14. The cutting apparatus of claim 13, wherein each knife assembly comprises a blade holding member and a blade, the blade including a corrugated edge with groove and ridge portions on both sides of the blade, the blade forming an angle with a tangent of the inner diameter of the cutting assembly that is less than about 15 degrees.

15. The cutting apparatus of claim 13, wherein the angle formed by the blade and the tangent of the inner diameter of the cutting assembly is about 10 degrees or less.

16. The cutting apparatus of claim 10, wherein the cutting assembly comprises a plurality of knife assemblies and the number of knife assemblies is less than the number of impeller tubes.

17. A method for slicing potatoes comprising: providing an impeller hub block coupled to a plurality of impeller tubes that radially extend from the impeller hub block; providing a cutting assembly circumferentially surrounding at least a portion of the plurality of impeller tubes; providing a plurality of potatoes that have a length greater than about three inches; feeding the plurality of potatoes into an opening in the impeller hub block; rotating the impeller hub block about a central vertical axis and causing a first potato and a second potato to be received in one of the impeller tubes in an end-to-end configuration; cutting an outside portion of the first potato with the first potato being at a first orientation; rotating the impeller tube about its own longitudinal axis to cause the first potato to be at a second orientation; and cutting the first potato at the second orientation; wherein, while the first and second potatoes are in the end-to-end configuration within the one impeller tube, at least one of the first and second potatoes is completely contained within the one impeller tube and the other of the first and second potatoes is at least partially contained in the one impeller tube.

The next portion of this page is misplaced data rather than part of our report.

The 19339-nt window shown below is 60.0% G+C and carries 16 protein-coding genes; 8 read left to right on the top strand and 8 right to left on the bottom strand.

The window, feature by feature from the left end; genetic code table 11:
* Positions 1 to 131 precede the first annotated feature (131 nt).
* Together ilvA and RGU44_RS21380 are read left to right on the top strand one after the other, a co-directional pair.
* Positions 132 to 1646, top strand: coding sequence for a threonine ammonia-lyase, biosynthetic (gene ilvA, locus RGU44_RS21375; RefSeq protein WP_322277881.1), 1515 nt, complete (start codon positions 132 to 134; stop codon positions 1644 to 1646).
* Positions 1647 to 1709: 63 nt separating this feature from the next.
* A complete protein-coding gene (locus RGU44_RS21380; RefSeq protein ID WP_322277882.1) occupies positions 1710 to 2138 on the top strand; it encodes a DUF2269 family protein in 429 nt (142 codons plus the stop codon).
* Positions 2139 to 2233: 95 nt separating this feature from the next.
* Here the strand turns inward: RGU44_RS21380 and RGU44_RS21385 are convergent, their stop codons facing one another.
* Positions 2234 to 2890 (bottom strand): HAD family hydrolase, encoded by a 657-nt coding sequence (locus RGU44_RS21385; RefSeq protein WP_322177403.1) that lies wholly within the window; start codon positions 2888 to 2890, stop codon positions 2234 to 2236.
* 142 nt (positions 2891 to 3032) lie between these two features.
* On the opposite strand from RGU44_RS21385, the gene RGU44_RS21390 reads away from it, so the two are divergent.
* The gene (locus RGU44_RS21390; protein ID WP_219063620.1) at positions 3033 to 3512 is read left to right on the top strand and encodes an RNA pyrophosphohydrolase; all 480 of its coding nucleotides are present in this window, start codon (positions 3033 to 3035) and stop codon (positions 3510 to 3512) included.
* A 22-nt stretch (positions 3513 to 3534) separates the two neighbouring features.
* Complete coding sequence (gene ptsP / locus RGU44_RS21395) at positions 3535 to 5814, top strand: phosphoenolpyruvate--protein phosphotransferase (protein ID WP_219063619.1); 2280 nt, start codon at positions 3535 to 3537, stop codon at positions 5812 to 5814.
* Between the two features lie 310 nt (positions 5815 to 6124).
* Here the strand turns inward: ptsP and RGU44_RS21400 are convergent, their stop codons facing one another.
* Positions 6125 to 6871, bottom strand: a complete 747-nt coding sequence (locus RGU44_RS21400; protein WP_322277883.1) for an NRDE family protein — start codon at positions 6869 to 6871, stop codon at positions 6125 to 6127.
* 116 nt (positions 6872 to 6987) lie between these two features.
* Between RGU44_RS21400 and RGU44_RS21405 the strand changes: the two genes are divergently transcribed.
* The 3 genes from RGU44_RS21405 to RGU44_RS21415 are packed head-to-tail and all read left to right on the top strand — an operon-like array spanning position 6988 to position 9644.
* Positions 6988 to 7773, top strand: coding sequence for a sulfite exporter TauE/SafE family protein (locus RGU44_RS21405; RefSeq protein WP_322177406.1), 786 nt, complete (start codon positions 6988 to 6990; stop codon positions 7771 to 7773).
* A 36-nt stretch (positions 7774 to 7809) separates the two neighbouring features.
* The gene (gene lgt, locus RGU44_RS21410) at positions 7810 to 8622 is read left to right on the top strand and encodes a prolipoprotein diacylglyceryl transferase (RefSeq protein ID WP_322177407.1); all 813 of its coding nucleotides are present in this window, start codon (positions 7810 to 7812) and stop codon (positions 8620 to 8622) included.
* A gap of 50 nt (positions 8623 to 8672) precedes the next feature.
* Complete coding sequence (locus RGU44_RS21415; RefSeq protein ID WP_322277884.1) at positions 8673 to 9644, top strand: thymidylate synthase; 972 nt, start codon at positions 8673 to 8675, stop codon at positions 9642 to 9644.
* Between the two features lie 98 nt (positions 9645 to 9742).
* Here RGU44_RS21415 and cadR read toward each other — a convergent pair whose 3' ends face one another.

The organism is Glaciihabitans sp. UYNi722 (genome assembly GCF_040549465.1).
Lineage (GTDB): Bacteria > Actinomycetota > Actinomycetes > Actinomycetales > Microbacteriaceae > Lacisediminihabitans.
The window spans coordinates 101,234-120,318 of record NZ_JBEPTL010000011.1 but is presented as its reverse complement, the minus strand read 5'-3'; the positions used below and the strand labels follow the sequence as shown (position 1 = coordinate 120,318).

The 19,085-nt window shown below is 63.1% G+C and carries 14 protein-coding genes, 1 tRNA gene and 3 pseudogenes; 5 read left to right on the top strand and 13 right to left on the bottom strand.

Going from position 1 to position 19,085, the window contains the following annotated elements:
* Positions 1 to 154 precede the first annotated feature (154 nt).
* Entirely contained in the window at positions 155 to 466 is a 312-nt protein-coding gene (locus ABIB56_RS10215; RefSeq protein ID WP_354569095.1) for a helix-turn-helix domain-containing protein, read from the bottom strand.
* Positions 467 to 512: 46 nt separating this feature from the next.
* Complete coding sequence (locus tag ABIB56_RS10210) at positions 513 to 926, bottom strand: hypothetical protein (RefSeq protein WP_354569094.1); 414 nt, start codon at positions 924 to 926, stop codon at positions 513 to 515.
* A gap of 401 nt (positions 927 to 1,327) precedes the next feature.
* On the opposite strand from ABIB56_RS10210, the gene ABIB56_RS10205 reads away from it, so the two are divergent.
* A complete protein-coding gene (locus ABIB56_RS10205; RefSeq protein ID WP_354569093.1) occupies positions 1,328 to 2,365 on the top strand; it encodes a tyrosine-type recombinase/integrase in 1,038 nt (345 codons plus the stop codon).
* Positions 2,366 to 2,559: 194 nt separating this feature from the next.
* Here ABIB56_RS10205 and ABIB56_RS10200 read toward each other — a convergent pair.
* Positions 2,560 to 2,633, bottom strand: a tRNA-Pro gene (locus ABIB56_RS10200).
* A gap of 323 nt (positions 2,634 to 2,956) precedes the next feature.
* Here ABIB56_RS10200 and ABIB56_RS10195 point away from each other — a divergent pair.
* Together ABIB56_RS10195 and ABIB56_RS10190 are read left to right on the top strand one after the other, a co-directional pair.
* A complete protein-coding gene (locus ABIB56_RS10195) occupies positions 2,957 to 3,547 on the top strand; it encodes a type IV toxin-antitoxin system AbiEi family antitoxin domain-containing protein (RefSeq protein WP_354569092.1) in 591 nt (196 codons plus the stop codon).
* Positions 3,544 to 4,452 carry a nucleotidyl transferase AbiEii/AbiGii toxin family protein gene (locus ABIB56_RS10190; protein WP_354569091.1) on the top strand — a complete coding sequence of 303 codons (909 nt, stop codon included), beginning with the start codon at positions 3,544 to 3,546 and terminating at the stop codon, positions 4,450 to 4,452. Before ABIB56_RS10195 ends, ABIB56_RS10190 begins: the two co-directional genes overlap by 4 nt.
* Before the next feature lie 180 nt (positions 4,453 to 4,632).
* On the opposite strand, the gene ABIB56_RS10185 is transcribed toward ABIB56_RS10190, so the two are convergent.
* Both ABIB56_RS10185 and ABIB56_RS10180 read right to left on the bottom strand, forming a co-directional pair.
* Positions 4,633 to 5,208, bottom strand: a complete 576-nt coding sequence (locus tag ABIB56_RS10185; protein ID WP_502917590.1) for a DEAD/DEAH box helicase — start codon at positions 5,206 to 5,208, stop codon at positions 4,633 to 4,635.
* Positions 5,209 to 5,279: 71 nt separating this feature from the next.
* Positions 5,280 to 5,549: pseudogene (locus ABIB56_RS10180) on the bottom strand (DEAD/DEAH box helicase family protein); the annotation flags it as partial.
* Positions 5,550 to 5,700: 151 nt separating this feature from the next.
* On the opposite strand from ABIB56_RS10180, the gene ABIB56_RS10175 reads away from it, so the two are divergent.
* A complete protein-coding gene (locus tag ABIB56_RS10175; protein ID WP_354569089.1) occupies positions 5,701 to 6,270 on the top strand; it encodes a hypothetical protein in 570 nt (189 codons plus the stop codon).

18. The method of claim 17, further comprising: pre-heating the plurality of potatoes before the potatoes are fed into the opening of the impeller hub block.

19. The method of claim 17, wherein the act of feeding the plurality of potatoes comprises delivering water into the opening in the impeller hub block.

Description:

FIELD

The present invention relates generally to food processing, and more particularly to a unique vegetable product and process for making the same.

BACKGROUND